Try To Remember, Never Forget is an unconventional memoir written and narrated by a Holocaust survivor’s daughter. The book traces the journey of Ruth Goldschmiedova Sax, who at 13 was sent with her parents to the German-controlled ghetto of Theresienstadt, then on to Auschwitz. Miraculously, all three survived.
Nearly half of the book takes place in America after the war. The family eventually settled in San Diego, where Ruthie was still living when the book was written.
Author Sandra Scheller is as much a presence in her mother’s story as she is in her mother’s life, interjecting comments, such as: “One thing I can say about my mom, she will starve herself to death if someone has not eaten before her.” And: “Again, I am laughing inside because I am just amazed at the stories Ruthie tells.”
The book’s folksy style recalls oral history. Stories and anecdotes are cobbled together; the timeline meanders. Ruthie is in the concentration camp in one paragraph and back in her pre-Nazi childhood the next. Cliches abound: With “the patience of a saint,” Ruthie wanted to “follow in her father’s footsteps” … They were “one big happy family.” Oddly, none of this detracts from the story. On the contrary, one gets a sense of Ruthie and Scheller sipping tea and discussing the events of her long, well-lived life.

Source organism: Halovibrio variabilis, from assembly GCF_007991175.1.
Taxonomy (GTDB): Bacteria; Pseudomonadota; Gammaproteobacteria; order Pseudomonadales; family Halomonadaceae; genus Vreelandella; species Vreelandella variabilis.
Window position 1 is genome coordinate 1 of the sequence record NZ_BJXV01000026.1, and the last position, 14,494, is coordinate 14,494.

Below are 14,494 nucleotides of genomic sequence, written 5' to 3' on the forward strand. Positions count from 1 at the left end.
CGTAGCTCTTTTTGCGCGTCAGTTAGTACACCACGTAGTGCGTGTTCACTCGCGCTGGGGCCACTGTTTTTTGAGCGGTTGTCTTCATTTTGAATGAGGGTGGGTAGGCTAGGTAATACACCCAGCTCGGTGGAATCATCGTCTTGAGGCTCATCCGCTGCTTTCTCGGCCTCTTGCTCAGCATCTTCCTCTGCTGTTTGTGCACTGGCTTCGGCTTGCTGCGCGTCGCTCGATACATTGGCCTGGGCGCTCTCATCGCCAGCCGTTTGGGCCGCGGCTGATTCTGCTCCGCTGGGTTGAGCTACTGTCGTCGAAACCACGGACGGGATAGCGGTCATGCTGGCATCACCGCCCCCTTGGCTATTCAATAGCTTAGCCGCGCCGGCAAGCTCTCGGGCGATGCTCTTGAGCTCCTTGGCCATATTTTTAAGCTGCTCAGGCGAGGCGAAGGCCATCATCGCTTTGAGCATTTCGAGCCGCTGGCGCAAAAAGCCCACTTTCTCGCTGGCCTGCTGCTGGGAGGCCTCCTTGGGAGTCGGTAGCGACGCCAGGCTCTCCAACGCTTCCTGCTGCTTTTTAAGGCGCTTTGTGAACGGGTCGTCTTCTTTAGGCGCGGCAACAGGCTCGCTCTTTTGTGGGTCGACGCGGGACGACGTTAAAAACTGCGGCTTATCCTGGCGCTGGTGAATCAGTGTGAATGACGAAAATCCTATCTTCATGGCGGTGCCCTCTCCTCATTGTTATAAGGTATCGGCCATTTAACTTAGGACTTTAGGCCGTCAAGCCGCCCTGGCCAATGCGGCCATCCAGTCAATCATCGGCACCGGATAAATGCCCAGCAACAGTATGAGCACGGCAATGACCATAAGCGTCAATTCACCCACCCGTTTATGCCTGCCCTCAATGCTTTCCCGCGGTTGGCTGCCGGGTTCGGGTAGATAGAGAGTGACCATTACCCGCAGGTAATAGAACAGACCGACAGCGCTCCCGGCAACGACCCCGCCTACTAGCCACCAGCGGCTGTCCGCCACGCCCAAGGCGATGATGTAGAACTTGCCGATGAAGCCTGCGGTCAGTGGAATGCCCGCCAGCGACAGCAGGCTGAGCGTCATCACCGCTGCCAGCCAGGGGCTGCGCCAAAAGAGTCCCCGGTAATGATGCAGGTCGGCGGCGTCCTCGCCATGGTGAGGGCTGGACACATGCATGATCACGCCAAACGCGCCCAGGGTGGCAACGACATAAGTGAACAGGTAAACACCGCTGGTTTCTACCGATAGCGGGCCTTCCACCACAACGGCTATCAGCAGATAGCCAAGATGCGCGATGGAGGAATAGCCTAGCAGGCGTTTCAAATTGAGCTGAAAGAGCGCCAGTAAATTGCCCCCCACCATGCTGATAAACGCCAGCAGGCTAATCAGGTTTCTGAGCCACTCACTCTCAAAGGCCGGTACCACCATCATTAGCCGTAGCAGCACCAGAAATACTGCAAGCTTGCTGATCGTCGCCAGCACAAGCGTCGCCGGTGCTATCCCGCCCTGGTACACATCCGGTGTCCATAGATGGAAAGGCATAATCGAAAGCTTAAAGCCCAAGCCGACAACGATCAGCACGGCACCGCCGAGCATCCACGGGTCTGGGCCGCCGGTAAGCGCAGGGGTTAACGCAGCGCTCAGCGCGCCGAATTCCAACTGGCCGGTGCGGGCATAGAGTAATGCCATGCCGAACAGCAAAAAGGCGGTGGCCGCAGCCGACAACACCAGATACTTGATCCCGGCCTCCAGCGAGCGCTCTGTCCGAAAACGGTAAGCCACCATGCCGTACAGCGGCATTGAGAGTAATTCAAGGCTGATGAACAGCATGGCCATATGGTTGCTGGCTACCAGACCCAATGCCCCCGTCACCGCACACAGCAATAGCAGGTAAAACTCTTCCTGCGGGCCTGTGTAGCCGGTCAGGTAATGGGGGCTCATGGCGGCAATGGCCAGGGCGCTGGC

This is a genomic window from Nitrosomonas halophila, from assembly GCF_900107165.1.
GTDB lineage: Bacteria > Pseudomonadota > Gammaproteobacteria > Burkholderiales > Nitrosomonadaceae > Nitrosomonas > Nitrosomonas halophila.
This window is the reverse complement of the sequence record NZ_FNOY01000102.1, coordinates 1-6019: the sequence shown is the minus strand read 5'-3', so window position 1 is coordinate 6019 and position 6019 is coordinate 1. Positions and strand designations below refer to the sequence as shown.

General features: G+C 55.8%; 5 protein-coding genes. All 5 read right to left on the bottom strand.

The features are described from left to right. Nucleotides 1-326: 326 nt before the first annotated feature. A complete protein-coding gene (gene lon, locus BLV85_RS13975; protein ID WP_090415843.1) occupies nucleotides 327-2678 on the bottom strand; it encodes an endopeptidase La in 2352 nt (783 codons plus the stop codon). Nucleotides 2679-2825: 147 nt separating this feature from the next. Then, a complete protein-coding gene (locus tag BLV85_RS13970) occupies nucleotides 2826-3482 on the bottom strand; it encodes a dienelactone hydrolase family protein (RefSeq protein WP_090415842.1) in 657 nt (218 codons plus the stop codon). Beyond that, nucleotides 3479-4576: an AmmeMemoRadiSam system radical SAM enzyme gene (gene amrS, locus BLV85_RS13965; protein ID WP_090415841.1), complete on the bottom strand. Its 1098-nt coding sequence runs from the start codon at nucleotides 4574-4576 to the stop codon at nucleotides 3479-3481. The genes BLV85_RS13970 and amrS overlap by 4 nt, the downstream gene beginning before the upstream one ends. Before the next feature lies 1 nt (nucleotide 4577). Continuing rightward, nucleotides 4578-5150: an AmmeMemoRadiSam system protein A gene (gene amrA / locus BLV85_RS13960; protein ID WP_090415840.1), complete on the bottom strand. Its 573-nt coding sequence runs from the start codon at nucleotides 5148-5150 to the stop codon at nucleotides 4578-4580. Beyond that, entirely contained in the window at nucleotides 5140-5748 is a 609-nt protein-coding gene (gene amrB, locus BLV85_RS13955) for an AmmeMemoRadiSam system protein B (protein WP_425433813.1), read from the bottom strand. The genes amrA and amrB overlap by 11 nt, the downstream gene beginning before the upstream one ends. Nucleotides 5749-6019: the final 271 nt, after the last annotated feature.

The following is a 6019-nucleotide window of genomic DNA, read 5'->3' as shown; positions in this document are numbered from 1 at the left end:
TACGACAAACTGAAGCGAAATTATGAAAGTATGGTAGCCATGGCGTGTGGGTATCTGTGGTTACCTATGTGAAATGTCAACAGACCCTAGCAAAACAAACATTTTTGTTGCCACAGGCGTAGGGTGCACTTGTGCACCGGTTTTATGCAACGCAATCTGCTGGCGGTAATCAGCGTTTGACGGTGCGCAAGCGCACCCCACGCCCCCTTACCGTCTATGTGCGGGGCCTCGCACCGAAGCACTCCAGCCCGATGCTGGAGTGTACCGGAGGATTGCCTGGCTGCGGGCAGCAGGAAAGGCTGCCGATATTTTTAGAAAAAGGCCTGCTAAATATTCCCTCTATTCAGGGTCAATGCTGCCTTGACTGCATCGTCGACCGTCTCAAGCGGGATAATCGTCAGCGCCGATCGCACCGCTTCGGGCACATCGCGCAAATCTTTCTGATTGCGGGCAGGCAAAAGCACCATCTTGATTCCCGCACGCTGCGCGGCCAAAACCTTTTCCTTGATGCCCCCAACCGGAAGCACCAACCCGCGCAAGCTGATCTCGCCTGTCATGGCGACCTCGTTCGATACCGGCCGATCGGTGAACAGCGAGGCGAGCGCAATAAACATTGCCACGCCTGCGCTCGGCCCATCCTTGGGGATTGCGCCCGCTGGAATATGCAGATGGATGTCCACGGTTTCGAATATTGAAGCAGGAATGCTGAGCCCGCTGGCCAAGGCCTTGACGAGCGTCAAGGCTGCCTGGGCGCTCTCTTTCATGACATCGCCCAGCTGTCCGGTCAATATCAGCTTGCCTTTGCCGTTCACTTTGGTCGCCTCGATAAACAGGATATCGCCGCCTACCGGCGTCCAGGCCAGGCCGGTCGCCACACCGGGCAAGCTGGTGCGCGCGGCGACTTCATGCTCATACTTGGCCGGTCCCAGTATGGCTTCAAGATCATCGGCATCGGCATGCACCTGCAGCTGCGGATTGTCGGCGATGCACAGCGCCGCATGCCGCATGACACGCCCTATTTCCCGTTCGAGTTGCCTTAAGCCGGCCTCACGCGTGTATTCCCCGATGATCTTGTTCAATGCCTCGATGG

Scheller regrettably veers off-course with her own account of a former boss who, “I believe, was Adolf Hitler in a past life. I …believe that Hitler was so evil he formed himself into another life here on earth, becoming the boss in our department.” She also equates fumes from a sewer trap under her sewing machine at work with the gas chamber of Auschwitz, “except Auschwitz didn’t have a smell that made you sick.”
Despite the unfortunate metaphor, Try To Remember remains a compelling if eccentric read for those interested in the Holocaust and stories of the brave souls who survived it.
Also available in hardcover and ebook.